In which winning at life is measured in XP and hit points. Also, muttering
OMG it is late and I am tired and there was derby and now there has been beer. And now I'm supposed to blog about my day? Arrrgh. OK. Let's see.
- Roofing continues! Woke up early to show a worker the one tiny leak I suffered last night. Worker was perplexed, as roofing as proceeded past the point where leaks should not happen. Got a phone call from same worker later assuring me that it should definitely not happen again. (Apparently chimneys are tricky things to roof around.)
- There is so much work to do with "Impact of Snowflakes" and I can't put it off any more with mechanical process things like "Oh, I'm still just compiling my workshop critiques into a single document." There is so much more story that needs to be put into this story. Arrrgh. Spent some time adding to the critiqued draft bright red comments in which I muttered to myself about very important things, like, whose idea is this trip to Vail anyway, and where exactly are Katie and Josh when they call the narrator, and how much did Josh's Dad know about how things were going to turn out anyway?
- By the way, the narrator has a name now. It's Ashley. This is meant to be a terribly witty allusion to the World Tree, which is an Ash. Why the hell should the World Tree be an ash, anyway? You want a tree that's already among the biggest land organisms on the planet, you want an aspen. Aspen groves are like freakin' fungi covering humongous square footage below ground. The only land organism bigger than an aspen grove, in fact, is a fungus. But no, Snorri Sturluson apparently decided Yggdrasil was an ash, so an ash tree is what we get.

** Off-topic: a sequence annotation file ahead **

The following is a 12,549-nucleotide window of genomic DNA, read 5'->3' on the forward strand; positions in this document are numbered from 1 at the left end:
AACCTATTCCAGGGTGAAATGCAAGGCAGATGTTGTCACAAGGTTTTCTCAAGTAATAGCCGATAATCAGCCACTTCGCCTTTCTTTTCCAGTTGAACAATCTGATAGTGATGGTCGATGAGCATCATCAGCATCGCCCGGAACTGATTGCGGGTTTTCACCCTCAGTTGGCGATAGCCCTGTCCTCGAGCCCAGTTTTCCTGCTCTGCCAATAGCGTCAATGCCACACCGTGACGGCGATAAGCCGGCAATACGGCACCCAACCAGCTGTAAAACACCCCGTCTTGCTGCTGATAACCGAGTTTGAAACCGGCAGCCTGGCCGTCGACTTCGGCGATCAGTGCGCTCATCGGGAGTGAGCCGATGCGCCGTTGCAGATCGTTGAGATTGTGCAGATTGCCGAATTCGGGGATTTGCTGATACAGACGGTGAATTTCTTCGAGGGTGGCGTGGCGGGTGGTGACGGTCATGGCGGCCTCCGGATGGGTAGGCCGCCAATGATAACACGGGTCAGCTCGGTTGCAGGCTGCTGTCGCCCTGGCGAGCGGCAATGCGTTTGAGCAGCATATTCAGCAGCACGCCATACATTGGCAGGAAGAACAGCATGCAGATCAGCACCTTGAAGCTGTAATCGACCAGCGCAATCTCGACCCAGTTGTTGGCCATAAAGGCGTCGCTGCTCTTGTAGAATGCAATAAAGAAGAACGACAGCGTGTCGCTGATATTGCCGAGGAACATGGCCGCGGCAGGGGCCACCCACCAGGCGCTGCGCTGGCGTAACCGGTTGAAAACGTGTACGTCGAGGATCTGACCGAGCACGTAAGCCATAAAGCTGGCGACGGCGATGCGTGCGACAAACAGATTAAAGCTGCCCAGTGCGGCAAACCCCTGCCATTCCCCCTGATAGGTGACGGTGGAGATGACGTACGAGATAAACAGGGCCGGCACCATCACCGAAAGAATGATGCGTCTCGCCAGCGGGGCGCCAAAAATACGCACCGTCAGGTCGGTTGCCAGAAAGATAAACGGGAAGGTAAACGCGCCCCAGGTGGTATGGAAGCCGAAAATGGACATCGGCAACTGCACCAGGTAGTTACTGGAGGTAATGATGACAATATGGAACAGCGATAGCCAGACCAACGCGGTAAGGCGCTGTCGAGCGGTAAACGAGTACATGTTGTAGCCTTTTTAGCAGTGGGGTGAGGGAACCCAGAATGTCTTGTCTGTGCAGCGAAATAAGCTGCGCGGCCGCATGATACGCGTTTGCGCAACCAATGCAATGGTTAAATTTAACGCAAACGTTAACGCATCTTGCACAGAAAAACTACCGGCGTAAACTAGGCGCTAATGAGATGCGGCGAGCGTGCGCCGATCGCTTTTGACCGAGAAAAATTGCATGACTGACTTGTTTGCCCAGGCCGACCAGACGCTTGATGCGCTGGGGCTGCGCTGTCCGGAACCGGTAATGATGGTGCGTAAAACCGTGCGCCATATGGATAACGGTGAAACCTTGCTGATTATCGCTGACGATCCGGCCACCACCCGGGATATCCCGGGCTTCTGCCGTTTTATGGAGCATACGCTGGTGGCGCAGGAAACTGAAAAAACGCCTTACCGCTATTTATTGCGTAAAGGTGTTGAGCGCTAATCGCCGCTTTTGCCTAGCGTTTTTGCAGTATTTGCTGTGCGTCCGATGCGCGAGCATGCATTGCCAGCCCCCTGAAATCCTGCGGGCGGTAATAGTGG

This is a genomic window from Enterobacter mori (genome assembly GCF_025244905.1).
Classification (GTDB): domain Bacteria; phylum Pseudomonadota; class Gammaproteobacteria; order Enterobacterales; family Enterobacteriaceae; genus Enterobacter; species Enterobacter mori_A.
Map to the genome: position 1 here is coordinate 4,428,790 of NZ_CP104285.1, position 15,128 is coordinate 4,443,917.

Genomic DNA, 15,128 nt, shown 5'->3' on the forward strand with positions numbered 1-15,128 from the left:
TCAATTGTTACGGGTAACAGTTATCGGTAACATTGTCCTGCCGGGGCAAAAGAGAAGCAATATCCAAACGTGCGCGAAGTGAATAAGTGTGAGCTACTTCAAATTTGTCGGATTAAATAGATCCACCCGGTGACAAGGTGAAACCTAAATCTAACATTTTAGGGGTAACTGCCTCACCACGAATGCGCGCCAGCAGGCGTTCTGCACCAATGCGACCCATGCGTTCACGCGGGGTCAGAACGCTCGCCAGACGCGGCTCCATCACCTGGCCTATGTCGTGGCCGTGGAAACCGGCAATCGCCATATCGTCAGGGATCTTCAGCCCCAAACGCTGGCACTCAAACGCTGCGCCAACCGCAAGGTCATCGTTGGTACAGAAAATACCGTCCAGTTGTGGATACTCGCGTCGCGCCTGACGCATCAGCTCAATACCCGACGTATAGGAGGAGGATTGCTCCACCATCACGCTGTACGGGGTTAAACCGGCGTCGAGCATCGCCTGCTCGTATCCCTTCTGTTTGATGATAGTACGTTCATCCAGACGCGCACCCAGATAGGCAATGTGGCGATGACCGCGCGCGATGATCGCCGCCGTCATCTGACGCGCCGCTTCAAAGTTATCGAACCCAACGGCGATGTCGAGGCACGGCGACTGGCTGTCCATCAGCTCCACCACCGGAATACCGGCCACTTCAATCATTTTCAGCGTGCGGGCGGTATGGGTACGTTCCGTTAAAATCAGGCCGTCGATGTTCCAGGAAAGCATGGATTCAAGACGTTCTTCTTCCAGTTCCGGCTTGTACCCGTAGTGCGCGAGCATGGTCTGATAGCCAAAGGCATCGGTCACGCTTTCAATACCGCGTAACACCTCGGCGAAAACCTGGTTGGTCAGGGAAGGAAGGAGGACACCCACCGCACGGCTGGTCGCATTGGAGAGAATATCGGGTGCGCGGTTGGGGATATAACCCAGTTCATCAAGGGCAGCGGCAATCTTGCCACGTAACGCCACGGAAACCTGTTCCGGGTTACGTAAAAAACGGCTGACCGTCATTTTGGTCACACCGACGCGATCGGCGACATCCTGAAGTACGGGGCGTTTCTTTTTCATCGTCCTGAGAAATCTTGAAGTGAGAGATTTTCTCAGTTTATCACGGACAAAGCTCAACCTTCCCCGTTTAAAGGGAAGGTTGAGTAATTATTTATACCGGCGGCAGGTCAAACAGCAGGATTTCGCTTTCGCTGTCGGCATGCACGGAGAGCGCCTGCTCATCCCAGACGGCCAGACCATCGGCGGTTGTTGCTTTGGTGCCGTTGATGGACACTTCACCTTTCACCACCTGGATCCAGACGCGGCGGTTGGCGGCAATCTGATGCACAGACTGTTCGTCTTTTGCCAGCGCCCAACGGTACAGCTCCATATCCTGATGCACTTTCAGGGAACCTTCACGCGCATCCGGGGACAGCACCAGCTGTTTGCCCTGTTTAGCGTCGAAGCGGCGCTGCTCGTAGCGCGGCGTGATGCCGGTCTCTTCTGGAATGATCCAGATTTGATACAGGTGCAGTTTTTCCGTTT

- Also by the way, those striking purple trees in autumn, here in Boulder? Ash trees, apparently. Autumn Purple Ash trees, to be painfully literal about it. (This is not what Yggdrasil looks like in my mind, but then they are only one of several kinds of ash tree in the world.)
- Day two of using HabitRPG (thanks to Jim C. Hines for turning me on to it). Still didn't complete all my dailies, mainly because "if you can't do a lot, do a little" isn't enough to achieve my ambitious daily goal of actually achieving five hours of writing. (Today's going to come up to only about 3. Not going into detail on that.) But I did everything else on my list, so I get all sorts of gold and XP and only lose maybe one or two hit points overnight.